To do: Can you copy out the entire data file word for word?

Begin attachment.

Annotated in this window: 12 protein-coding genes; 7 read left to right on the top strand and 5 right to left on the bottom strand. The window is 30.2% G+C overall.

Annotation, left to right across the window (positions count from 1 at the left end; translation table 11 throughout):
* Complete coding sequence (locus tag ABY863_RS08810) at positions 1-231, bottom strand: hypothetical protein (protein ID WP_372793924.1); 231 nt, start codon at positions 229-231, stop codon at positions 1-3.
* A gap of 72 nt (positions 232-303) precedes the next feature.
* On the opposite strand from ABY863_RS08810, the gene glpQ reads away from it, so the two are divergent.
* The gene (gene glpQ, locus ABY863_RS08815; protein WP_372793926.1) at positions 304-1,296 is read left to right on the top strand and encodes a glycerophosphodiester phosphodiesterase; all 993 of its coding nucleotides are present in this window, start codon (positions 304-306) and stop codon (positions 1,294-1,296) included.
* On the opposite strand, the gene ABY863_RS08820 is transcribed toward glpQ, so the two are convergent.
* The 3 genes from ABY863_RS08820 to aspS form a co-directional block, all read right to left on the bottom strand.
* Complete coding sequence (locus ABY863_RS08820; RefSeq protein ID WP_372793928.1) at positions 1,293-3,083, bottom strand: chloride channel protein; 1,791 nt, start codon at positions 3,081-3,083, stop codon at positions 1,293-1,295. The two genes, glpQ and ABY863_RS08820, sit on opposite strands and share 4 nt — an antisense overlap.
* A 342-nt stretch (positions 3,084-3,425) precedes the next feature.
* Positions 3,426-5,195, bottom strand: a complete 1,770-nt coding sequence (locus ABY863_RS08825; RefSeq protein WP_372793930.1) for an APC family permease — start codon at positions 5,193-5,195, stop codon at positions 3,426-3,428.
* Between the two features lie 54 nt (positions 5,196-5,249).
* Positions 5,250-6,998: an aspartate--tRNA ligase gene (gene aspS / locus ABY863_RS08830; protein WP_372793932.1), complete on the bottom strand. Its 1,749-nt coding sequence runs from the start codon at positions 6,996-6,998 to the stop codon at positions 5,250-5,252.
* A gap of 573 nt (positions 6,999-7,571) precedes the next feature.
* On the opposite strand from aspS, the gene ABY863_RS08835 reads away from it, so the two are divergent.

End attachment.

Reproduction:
Annotated in this window: 12 protein-coding genes; 7 read left to right on the top strand and 5 right to left on the bottom strand. The window is 30.2% G+C overall.

Annotation, left to right across the window (positions count from 1 at the left end; translation table 11 throughout):
* Complete coding sequence (locus tag ABY863_RS08810) at positions 1-231, bottom strand: hypothetical protein (protein ID WP_372793924.1); 231 nt, start codon at positions 229-231, stop codon at positions 1-3.
* A gap of 72 nt (positions 232-303) precedes the next feature.
* On the opposite strand from ABY863_RS08810, the gene glpQ reads away from it, so the two are divergent.
* The gene (gene glpQ, locus ABY863_RS08815; protein WP_372793926.1) at positions 304-1,296 is read left to right on the top strand and encodes a glycerophosphodiester phosphodiesterase; all 993 of its coding nucleotides are present in this window, start codon (positions 304-306) and stop codon (positions 1,294-1,296) included.
* On the opposite strand, the gene ABY863_RS08820 is transcribed toward glpQ, so the two are convergent.
* The 3 genes from ABY863_RS08820 to aspS form a co-directional block, all read right to left on the bottom strand.
* Complete coding sequence (locus ABY863_RS08820; RefSeq protein ID WP_372793928.1) at positions 1,293-3,083, bottom strand: chloride channel protein; 1,791 nt, start codon at positions 3,081-3,083, stop codon at positions 1,293-1,295. The two genes, glpQ and ABY863_RS08820, sit on opposite strands and share 4 nt — an antisense overlap.
* A 342-nt stretch (positions 3,084-3,425) precedes the next feature.
* Positions 3,426-5,195, bottom strand: a complete 1,770-nt coding sequence (locus ABY863_RS08825; RefSeq protein WP_372793930.1) for an APC family permease — start codon at positions 5,193-5,195, stop codon at positions 3,426-3,428.
* Between the two features lie 54 nt (positions 5,196-5,249).
* Positions 5,250-6,998: an aspartate--tRNA ligase gene (gene aspS / locus ABY863_RS08830; protein WP_372793932.1), complete on the bottom strand. Its 1,749-nt coding sequence runs from the start codon at positions 6,996-6,998 to the stop codon at positions 5,250-5,252.
* A gap of 573 nt (positions 6,999-7,571) precedes the next feature.
* On the opposite strand from aspS, the gene ABY863_RS08835 reads away from it, so the two are divergent.